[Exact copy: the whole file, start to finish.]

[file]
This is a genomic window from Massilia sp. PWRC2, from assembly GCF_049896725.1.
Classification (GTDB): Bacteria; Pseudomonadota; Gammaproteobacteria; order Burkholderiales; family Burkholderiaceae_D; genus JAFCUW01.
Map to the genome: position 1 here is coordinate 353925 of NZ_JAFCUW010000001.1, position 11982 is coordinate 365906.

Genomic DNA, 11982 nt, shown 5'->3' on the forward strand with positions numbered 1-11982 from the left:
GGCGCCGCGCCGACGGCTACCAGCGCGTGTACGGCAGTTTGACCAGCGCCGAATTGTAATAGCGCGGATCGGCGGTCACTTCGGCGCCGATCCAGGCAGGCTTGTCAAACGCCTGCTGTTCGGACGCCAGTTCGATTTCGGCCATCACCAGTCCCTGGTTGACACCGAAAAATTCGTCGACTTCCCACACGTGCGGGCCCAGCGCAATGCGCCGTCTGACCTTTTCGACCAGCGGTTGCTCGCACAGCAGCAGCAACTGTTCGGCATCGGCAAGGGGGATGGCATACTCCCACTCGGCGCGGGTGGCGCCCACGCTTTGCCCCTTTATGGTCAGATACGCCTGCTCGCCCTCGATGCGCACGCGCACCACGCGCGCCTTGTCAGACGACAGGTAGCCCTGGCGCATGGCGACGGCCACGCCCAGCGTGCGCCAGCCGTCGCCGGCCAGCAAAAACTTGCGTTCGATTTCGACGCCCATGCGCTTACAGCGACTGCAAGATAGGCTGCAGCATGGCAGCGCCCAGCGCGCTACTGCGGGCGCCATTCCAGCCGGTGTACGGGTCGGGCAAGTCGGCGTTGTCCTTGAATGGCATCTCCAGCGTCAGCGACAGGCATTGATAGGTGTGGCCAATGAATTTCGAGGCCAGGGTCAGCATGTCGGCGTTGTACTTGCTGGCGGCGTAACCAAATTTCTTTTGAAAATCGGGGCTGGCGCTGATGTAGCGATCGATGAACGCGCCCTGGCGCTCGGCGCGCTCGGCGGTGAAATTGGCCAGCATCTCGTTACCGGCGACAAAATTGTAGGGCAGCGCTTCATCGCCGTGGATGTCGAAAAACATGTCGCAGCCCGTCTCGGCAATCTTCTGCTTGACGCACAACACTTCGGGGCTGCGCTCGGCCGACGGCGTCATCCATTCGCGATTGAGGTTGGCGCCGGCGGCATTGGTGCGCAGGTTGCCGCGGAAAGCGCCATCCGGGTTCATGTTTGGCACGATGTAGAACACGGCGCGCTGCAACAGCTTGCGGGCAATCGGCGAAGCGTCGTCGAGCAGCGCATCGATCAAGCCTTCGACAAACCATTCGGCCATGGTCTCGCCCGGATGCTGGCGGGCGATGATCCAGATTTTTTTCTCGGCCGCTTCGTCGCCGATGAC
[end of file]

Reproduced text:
This is a genomic window from Massilia sp. PWRC2, from assembly GCF_049896725.1.
Classification (GTDB): Bacteria; Pseudomonadota; Gammaproteobacteria; order Burkholderiales; family Burkholderiaceae_D; genus JAFCUW01.
Map to the genome: position 1 here is coordinate 353925 of NZ_JAFCUW010000001.1, position 11982 is coordinate 365906.

Genomic DNA, 11982 nt, shown 5'->3' on the forward strand with positions numbered 1-11982 from the left:
GGCGCCGCGCCGACGGCTACCAGCGCGTGTACGGCAGTTTGACCAGCGCCGAATTGTAATAGCGCGGATCGGCGGTCACTTCGGCGCCGATCCAGGCAGGCTTGTCAAACGCCTGCTGTTCGGACGCCAGTTCGATTTCGGCCATCACCAGTCCCTGGTTGACACCGAAAAATTCGTCGACTTCCCACACGTGCGGGCCCAGCGCAATGCGCCGTCTGACCTTTTCGACCAGCGGTTGCTCGCACAGCAGCAGCAACTGTTCGGCATCGGCAAGGGGGATGGCATACTCCCACTCGGCGCGGGTGGCGCCCACGCTTTGCCCCTTTATGGTCAGATACGCCTGCTCGCCCTCGATGCGCACGCGCACCACGCGCGCCTTGTCAGACGACAGGTAGCCCTGGCGCATGGCGACGGCCACGCCCAGCGTGCGCCAGCCGTCGCCGGCCAGCAAAAACTTGCGTTCGATTTCGACGCCCATGCGCTTACAGCGACTGCAAGATAGGCTGCAGCATGGCAGCGCCCAGCGCGCTACTGCGGGCGCCATTCCAGCCGGTGTACGGGTCGGGCAAGTCGGCGTTGTCCTTGAATGGCATCTCCAGCGTCAGCGACAGGCATTGATAGGTGTGGCCAATGAATTTCGAGGCCAGGGTCAGCATGTCGGCGTTGTACTTGCTGGCGGCGTAACCAAATTTCTTTTGAAAATCGGGGCTGGCGCTGATGTAGCGATCGATGAACGCGCCCTGGCGCTCGGCGCGCTCGGCGGTGAAATTGGCCAGCATCTCGTTACCGGCGACAAAATTGTAGGGCAGCGCTTCATCGCCGTGGATGTCGAAAAACATGTCGCAGCCCGTCTCGGCAATCTTCTGCTTGACGCACAACACTTCGGGGCTGCGCTCGGCCGACGGCGTCATCCATTCGCGATTGAGGTTGGCGCCGGCGGCATTGGTGCGCAGGTTGCCGCGGAAAGCGCCATCCGGGTTCATGTTTGGCACGATGTAGAACACGGCGCGCTGCAACAGCTTGCGGGCAATCGGCGAAGCGTCGTCGAGCAGCGCATCGATCAAGCCTTCGACAAACCATTCGGCCATGGTCTCGCCCGGATGCTGGCGGGCGATGATCCAGATTTTTTTCTCGGCCGCTTCGTCGCCGATGAC